The Bold Voice of J&K

In fight against IS, failure no option

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Announcing a new Afghanistan-Pakistan policy, President Barack Obama of the United States of America said on 27th March, 2009, “So I want the American people to understand that we have a clear and focused goal to disrupt, dismantle and defeat Al Qaeda in Pakistan and Afghanistan and to prevent their return to either country in future. That’s the goal that must be achieved. That is a cause that could not be more just. And to the terrorists who oppose us, my message is the same: We will defeat you.”
If the straws afloat in the wind tell anything, these goals are most unlikely to have been achieved when the US withdraws the bulk of its troops from Afghanistan by the end of the current year. One, therefore, should not be surprised if a strong feeling of déjà vu came upon one on hearing President Obama say on 10th September with reference to the Islamic State, erstwhile Islamic State in Iraq and Syria, “We will hunt down terrorists who threaten our country, wherever they are. That means I will not hesitate to take action against ISIL in Syria, as well as Iraq”, adding, “This is a core principle of my presidency: If you threaten America, you will find no safe haven.”
Not surprisingly, nations in the Arabian Peninsula and North Africa allied with the United States did not respond very enthusiastically to his plan of military action against the ISIS-selective air-strikes in Syria and Iraq, training of anti-Government Syrian rebels hostile to the IS and deployment of a limited number of troops on the ground principally in advisory and training roles. Underneath their vow in a joint communiqué “to do their share” in fighting the IS and expression of support to the broad strategy, there was, as reported in The New York Times datelined 11th September, a “tone of reluctance”. The report added that leading allies like Egypt, Jordan and Turkey all found “ways on Thursday to avoid specific commitments to President Obama’s expanded military campaign against Sunni extremists.”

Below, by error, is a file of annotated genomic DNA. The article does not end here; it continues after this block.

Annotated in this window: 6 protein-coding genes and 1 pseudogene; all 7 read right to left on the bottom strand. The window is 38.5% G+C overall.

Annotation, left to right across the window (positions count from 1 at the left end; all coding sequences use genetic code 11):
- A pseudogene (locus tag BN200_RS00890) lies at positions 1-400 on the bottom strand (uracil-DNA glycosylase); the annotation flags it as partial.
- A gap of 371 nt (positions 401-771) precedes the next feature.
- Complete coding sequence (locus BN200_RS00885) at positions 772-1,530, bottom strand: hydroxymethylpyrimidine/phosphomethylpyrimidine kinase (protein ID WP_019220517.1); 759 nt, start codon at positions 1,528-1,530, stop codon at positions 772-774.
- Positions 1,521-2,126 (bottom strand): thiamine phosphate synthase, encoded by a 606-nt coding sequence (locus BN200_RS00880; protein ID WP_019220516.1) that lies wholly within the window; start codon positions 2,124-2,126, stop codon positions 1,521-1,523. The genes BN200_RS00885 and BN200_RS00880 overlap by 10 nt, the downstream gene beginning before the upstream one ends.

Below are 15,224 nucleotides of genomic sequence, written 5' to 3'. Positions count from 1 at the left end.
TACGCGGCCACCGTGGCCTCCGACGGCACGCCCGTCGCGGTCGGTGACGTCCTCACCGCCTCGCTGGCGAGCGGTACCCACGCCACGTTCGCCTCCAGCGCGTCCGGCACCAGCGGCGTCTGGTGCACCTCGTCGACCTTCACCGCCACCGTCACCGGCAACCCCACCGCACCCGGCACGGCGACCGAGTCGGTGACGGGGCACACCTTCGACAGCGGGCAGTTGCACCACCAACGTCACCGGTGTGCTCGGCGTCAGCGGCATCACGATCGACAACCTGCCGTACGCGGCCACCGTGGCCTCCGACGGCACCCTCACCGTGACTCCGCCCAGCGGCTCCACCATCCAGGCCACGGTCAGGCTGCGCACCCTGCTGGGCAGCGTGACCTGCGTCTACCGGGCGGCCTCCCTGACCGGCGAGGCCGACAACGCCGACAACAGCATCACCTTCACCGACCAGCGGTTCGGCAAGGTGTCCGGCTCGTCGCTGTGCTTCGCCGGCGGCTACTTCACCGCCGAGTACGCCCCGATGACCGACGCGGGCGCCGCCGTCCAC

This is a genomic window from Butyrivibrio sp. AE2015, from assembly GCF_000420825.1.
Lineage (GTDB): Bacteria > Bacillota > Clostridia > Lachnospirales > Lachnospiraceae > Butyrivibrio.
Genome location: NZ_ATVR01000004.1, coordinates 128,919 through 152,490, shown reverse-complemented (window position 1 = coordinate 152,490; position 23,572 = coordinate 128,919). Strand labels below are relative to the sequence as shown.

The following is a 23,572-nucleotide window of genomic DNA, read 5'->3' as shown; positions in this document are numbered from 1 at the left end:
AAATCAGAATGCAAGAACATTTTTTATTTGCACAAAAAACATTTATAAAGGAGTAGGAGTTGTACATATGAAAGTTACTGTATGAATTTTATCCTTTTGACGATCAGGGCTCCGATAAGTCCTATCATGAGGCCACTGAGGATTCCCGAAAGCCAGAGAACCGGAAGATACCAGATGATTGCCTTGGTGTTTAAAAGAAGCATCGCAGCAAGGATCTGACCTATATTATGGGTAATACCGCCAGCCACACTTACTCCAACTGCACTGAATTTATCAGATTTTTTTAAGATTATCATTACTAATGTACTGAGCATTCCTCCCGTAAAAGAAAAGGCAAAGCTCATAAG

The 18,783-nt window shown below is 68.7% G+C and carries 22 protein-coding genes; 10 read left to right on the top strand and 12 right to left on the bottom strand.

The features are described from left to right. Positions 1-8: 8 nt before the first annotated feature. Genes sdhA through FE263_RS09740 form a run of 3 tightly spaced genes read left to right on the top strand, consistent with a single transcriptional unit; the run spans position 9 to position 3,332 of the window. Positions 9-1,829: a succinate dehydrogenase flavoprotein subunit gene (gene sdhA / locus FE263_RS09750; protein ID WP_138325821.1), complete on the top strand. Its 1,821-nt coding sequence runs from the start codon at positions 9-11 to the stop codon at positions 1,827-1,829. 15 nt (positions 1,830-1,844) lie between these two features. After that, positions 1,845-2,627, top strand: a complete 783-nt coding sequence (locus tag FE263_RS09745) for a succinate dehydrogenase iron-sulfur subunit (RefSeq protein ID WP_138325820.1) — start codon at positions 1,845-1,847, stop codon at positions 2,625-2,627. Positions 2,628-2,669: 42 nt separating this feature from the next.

It is not just the US’s planned withdrawal from Afghanistan without its goals even remotely achieved – which must have raised the question whether it would stay the course in Syria and Iraq as well – that accounted for the reservations. Its withdrawal from Iraq in 2011 had left several of these states deeply uneasy and wondering whether it had not thrown Baghdad to the devil. Besides, memories of the ‘Arab spring’, and the United States’ abandonment of a staunch, long-time ally, Hosni Mubarak, have raised questions about its dependability, the blots on Mubarak’s escutcheon notwithstanding. This is particularly since quite a few allies of the US had far worse records and continued to be blessed by it, with no less a person than the legendary President Franklin Delano Roosevelt reportedly saying with respect to the then Nicaraguan dictator, Anastasio Samoza, “He may be an SOB but he’s our SOB.”